Although the Concise Oxford Dictionary lists definitions that include "Soul of dead person in Hades" and "bright spot or secondary image in field of telescope due to defect of lens", Symantec would like you to think of Ghost as the preferred method of protecting your computer with advanced backup and recovery technology. Now up to version 14 (Symantec is superstitious enough not to want to tempt fate and so missed out the number 13), Norton Ghost's installation routine offers to check the appropriate drivers for network and storage devices plus check for available memory prior to actually installing the software. The memory aspect is important as the various elements of Ghost have different memory requirements. For instance, the Norton Ghost Agent needs 256MB while Symantec Recovery Disk not only doubles this figure but insists it is totally available for its own use.
At the conclusion of the installation of Ghost, you will need to reboot your system. However before allowing this task to proceed I would recommend removing the Ghost CD as it is of the bootable variety. I failed to detect any on-screen message regarding this. Once the reboot has finished you will have the opportunity to activate the software with the entry of a 16-character product key. This operation can be delayed for a period of 30 days if you so wish.
The Ghost Welcome screen offers to check for any updates (in my case a download of approximately 7MB of data was required) before launching an Easy Setup module. By default this will offer options to backup your computer's main disk and My Documents. A schedule and appropriate destination will be suggested and these can be changed if necessary. You also have the option to carry out an immediate backup. Retaining the recommended settings, this included standard compression, resulted in 49GB of data being backed up and compressed to 40GB in 77 minutes 26 seconds. The My Documents backup (1.79GB) added a further 15 minutes 57 seconds to the time required. Ghost gives you a choice of none, standard, medium or high compression for your backups.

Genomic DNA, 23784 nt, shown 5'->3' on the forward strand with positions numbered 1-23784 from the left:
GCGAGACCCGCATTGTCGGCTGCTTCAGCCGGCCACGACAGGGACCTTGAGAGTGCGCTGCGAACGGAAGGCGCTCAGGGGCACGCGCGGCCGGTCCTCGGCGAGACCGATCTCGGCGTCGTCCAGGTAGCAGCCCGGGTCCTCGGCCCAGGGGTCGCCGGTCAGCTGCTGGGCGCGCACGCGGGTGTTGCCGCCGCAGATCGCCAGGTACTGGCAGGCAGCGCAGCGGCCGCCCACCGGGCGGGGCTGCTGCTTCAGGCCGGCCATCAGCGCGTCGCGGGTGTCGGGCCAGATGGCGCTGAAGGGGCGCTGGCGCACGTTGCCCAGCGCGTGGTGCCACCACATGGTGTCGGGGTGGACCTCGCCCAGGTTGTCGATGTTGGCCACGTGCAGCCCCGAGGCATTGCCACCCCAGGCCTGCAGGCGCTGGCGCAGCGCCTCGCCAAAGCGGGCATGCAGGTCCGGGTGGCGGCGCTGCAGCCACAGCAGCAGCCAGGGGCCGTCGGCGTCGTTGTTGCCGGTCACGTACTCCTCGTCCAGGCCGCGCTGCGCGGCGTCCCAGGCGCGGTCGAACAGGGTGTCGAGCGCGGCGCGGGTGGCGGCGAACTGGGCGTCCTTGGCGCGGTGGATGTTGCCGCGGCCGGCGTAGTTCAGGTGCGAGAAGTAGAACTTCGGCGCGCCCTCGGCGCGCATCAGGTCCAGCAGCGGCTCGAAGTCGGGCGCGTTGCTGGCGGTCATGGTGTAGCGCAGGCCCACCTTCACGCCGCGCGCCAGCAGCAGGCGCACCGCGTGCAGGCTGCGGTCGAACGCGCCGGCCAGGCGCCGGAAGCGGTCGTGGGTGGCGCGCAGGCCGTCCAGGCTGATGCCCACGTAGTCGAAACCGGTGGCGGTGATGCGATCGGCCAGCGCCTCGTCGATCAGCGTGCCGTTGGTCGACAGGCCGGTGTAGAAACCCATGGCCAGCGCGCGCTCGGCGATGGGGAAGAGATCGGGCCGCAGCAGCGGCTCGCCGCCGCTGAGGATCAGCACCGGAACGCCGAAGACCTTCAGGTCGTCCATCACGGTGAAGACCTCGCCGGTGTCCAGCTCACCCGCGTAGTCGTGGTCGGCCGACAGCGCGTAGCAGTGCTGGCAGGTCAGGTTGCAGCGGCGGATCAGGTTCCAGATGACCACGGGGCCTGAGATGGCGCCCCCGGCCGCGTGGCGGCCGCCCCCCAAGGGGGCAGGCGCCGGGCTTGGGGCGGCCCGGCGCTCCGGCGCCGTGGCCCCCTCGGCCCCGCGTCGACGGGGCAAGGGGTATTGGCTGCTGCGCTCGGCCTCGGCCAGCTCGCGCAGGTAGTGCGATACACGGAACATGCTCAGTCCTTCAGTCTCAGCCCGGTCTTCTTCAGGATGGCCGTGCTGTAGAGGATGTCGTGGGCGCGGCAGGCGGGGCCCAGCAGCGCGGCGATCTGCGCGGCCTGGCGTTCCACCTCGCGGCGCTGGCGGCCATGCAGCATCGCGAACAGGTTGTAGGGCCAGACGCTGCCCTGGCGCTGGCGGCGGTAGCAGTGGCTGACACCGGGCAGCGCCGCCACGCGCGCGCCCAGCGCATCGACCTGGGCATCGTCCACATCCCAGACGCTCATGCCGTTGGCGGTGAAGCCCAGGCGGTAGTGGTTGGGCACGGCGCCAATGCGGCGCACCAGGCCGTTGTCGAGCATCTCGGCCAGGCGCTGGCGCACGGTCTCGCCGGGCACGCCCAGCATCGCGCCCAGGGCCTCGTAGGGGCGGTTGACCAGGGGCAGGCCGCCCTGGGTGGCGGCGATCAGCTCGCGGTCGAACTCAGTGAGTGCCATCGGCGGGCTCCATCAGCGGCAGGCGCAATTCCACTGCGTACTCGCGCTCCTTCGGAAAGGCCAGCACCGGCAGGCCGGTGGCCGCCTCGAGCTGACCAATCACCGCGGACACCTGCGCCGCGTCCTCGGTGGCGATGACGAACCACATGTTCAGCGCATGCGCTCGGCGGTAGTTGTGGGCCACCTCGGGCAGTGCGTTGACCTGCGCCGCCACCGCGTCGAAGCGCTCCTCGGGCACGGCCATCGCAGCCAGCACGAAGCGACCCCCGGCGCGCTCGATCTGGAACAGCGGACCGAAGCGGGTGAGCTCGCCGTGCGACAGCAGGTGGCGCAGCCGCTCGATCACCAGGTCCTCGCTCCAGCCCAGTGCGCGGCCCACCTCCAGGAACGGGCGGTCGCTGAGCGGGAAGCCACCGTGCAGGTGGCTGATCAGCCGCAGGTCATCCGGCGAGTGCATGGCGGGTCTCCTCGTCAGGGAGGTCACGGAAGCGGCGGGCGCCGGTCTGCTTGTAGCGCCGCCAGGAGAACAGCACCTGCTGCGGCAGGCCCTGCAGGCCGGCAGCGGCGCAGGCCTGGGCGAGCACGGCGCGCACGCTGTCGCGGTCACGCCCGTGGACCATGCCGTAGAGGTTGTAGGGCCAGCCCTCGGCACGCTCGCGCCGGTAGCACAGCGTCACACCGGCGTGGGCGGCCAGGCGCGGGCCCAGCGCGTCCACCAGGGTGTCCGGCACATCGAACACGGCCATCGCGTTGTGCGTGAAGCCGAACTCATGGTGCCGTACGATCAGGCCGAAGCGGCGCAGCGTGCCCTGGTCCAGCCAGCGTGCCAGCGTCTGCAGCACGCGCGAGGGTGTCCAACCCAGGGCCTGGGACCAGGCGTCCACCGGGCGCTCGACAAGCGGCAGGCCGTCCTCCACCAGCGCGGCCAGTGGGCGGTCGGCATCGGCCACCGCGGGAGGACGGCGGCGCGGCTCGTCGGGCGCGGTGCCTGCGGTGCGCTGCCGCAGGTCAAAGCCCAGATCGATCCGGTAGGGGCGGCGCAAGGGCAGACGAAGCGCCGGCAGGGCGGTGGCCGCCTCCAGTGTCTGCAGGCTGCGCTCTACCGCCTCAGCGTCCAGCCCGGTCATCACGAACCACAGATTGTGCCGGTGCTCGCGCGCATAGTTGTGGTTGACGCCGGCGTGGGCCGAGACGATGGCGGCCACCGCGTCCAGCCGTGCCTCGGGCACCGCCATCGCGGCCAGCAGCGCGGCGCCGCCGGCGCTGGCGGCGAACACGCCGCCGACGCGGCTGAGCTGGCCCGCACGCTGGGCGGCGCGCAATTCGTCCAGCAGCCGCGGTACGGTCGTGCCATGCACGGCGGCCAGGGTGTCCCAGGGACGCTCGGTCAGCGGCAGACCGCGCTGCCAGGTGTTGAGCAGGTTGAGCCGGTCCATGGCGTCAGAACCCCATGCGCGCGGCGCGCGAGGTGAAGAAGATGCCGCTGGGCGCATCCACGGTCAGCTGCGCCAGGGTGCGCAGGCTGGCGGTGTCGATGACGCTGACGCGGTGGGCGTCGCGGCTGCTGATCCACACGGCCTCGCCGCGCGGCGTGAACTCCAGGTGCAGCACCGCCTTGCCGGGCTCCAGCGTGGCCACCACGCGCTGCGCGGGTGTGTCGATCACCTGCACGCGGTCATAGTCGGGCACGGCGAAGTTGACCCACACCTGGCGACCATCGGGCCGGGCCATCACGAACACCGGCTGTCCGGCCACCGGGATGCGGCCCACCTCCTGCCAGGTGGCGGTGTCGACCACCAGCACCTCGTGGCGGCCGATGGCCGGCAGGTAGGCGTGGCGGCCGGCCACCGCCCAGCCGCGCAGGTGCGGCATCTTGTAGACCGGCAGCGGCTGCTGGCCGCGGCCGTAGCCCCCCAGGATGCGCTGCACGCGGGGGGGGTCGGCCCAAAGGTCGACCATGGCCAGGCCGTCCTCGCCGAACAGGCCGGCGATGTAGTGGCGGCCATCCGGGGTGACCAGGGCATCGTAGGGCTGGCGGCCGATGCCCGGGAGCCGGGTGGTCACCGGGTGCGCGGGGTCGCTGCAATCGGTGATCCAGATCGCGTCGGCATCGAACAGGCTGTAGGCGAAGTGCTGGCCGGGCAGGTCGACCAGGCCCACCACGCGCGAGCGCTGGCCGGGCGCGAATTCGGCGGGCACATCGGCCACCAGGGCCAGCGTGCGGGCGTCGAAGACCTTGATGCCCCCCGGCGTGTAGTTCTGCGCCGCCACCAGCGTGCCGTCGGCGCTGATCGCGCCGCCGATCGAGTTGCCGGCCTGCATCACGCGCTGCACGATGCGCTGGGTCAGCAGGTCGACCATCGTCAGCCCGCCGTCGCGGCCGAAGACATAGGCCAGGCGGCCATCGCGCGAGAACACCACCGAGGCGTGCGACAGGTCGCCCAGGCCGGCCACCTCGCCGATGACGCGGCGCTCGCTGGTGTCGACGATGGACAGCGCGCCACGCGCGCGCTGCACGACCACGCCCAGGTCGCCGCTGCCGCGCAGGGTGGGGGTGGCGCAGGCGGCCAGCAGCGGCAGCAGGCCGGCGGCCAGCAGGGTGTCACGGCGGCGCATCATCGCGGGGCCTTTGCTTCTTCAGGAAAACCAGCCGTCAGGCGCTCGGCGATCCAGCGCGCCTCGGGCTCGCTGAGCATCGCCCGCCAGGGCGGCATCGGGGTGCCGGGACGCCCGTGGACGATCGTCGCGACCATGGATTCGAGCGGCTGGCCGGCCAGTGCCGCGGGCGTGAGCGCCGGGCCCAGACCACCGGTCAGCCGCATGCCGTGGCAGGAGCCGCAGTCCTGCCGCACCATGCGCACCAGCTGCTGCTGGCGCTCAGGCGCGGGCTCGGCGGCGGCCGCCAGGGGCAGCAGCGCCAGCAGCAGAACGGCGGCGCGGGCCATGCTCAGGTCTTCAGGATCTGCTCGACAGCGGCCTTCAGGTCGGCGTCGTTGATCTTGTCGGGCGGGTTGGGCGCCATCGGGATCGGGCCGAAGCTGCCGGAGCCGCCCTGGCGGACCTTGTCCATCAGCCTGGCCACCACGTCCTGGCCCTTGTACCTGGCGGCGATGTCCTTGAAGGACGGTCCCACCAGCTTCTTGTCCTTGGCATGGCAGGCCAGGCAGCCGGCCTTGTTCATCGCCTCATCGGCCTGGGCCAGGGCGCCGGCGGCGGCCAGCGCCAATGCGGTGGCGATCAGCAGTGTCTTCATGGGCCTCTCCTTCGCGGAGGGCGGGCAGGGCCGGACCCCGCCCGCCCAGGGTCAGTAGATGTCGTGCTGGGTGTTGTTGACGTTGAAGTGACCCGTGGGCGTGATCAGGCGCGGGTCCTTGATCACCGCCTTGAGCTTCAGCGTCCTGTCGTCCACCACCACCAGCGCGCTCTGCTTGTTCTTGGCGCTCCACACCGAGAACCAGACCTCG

As well as the already mentioned scheduled timing, location and compression features, Ghost allows you to define a user-name and password for the backup. Command files can be set to run before and after a backup. You also have the option to select from a list of trigger events that automatically activate a backup process. This trigger feature makes use of Symantec's ThreatCon global security alerting system in order to identify threats which then instigate a backup hopefully before any actual damage can take place.
Earlier I mentioned the CD's bootable capability. This is due to the second component of the Ghost product. Symantec Recovery Disk can boot your computer if the operating system failed to carry out the task. Using this feature you will be launched into a recovery environment. This does require a minimum of 512MB of available RAM (unused by anything else). You will have the ability to explore the files and folders on your computer as you would in Windows Explorer. Symantec Recovery Disk will then search for and offer any Restore Points that can be used to return your computer to a usable state.
For a powerful piece of software, Ghost is relatively easy to use and carries out its designated tasks in a way that is not intrusive or handicaps the user. The software requires Windows XP SP2 or Windows Vista running on a minimum of a 300MHz processor, 512MB of RAM, and 400MB of hard disk space. It supports FAT16/16x/32/32x and NTFS file systems plus all hard drives and removable media including CD-R/RW, DVD +-R/RW,USB and Firewire device, plus Iomega Zip and Jazz drives. Ghost 14 has been priced at £39.99.
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